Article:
For more than 90 years, the Motion Picture Academy of Arts and Sciences has handed out awards for what it considers to be the “best” movies of the year. But as we all know, what Hollywood thinks of as great doesn’t necessarily coincide with what we love, like or even think is appropriate.
Listen, we all love quality movies. We all love aesthetically great films. But we like to be inspired, too—to watch flicks that reflect our values and timeless truths. And it’s nice when we can watch these movies together. As a family.
It’s in that spirit that we unveil the nominees for this year’s Plugged In Movie Awards. Today we’ll talk about the movies we consider to be 2018’s Best Movies for Kids. Those will be followed later this week by Best Movies for Teens, Best Movies for Adults and, on Friday, Best Christian Movies.
But these aren’t just top-down movie awards, dear reader. We’re asking for your input, too. We’re asking you to applaud those movies that you found the best, most worthy movies of the year. Pick your favorite among our nominees or, if you think we whiffed on one, choose your own. Let us know your own choices down below, on our Facebook page or on Twitter, if you’re so inclined. You’ll have until Feb. 15 to vote. Winners will be announced Feb. 22.
So with that preamble out of the way, let’s begin with the nominees for Best Movie for Kids.
Christopher Robin: We all have to grow up sometime, even if we’re named Christopher Robin. Now a middle manager at a luggage company, poor ol’ Chris has left the 100-Acre Wood far behind—and he’s slowly losing sight of his real-world family, too. He doesn’t know it yet, but he’s in need of rescue. And, after he spent a childhood saving Eyeore and Piglet and especially Winnie-the-Pooh, it’s time for his animal friends to return the favor. This delightful Disney “sequel” to A.A. Milne’s fabled fables (and, of course, Disney’s beloved cartoons) balances the inevitable need to grow up with the importance of retaining a childlike sense of wonder and imagination. And it’s a lot of fun to boot. Definitely a film worth the bother.
Dr. Seuss’ The Grinch: This holiday tale focuses in on a gripey guy covered in garish green fur who lives in a cave just outside the delightfully charming and picturesque town of Whoville. Well, it’s delightful for everybody but this fellow, that is. From his perspective the Whoville residents are hideously happy and cloyingly cheery—particularly around the holidays. So the grumbling Grinch makes a plan to steal away all their Christmas joy. Probably even the littlest Cindy Lou Whos in our families likely know this tale by heart, and some might grinchily grouse that this movie makes some changes to Dr. Seuss’ well-worn tale. But it’s all good. The lesson of friendship is sweet, the colorful story is fun, and this version even ties musical references to the baby Jesus’ birth into its Whoville celebrations.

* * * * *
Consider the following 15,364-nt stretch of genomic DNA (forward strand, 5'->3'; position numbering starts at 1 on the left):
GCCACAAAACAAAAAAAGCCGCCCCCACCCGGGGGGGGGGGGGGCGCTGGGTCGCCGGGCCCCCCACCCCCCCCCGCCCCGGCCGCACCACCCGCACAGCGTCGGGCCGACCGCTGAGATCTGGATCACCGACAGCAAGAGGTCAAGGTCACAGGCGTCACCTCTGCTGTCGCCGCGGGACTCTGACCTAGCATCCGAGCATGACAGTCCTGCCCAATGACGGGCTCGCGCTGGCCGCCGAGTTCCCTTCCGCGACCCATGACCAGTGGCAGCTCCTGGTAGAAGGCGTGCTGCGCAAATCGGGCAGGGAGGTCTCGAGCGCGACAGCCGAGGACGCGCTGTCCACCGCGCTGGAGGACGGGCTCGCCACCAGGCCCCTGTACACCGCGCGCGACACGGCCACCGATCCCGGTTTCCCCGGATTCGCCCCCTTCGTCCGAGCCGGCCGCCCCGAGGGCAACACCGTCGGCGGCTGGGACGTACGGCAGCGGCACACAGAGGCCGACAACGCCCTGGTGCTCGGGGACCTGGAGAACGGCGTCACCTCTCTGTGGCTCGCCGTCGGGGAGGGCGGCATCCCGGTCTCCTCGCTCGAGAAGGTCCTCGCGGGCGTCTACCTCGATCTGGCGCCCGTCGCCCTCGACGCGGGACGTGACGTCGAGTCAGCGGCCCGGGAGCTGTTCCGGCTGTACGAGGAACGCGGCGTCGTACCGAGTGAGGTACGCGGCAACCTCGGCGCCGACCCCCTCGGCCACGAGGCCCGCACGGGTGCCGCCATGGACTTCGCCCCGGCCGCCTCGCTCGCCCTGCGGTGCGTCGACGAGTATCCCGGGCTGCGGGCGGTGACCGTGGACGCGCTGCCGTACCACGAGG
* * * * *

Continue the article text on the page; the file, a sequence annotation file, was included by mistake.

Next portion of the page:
Incredibles 2: Heroism can take many forms on the big screen. Sometimes it means using one’s superpowers to foil a dastardly villain. Other times, it involves stuff that may seem anything but heroic—like changing diapers and helping with homework. That’s the storytelling paradox that Incredibles 2 unpacks. This time around, supermom Helen Parr—aka Elastagirl—is in the spotlight as she snaps into action against the nefarious Screen Slaver. Meanwhile, her huge hunk of a hubby, Bob, is holding down the home front. Helen’s frequent absences mean that he’s often functionally a single dad raising teen Violet, tween Dash and baby Jack-Jack. Both roles involve, um, stretching. Elastagirl does so in a more literal sense, obviously. Meanwhile, Bob confronts some surprisingly deep—but no less heroic—inner obstacles as he struggles to be a good dad. Onscreen super-battle action can get a bit intense for younger or sensitive viewers. We also hear a couple of very un-Pixar-like mild profanities. But those caveats are relatively small ones in a movie that celebrates the heroic nature of battling evil … and the equally noble task of being a super parent.
Paddington 2: Oscar may have denied this talking-bear movie a Best Picture Oscar nom. But the adorable sequel arguably accomplished something more remarkable: being Rotten Tomatoes best-reviewed movie of 2018. It takes a special kind of movie to please every churlish critic. Paddington 2 did exactly that. Here, our titular talking teddy gets cruelly framed for a crime he didn’t commit—sending the poor little bear to prison! But take heart: Even in the “big house,” Paddington treats others well, quietly embodying his beloved Aunt Lucy’s homespun wisdom: “If we’re kind and polite, the world will be right.” Indeed. As Paddington’s kindness and character transform the hardened convicts he meets, his family and friends labor to find out who really committed the crime for which he’s been blamed. Content caveats in this PG-rated kids movie are light: some mildly perilous hijinks and a few bits of even milder innuendo. Mostly, though, this is the kind of gentle, delightful, and quietly virtue-filled kids’ movie that we just don’t see very often anymore.
Teen Titans Go! To The Movies: The Teen Titans—made up of Robin the Boy Wonder, the half human/half robot Cyborg, the shapeshifting Beast Boy, the magic-casting girl Raven and an innocent but super-powered alien princess named Starfire—are doing their usual bang-up job as a powered-up teen team. Robin, however, longs for more public attention. Will a baddie named Slade be able to lure the young heroes into a fame trap? This rollicking super-spoof adventure is packed to the brim with chuckle-worthy mega-winks at everything DC comics-related. And, unfortunately, it also has a mega-dollop of toilet humor in its laughs. But families who choose to cope with those inane gags will find some solid messages for kids in this social media age.
(All movie capsules written by Adam Holz, Bob Hoose, Kristin Smith and Paul Asay).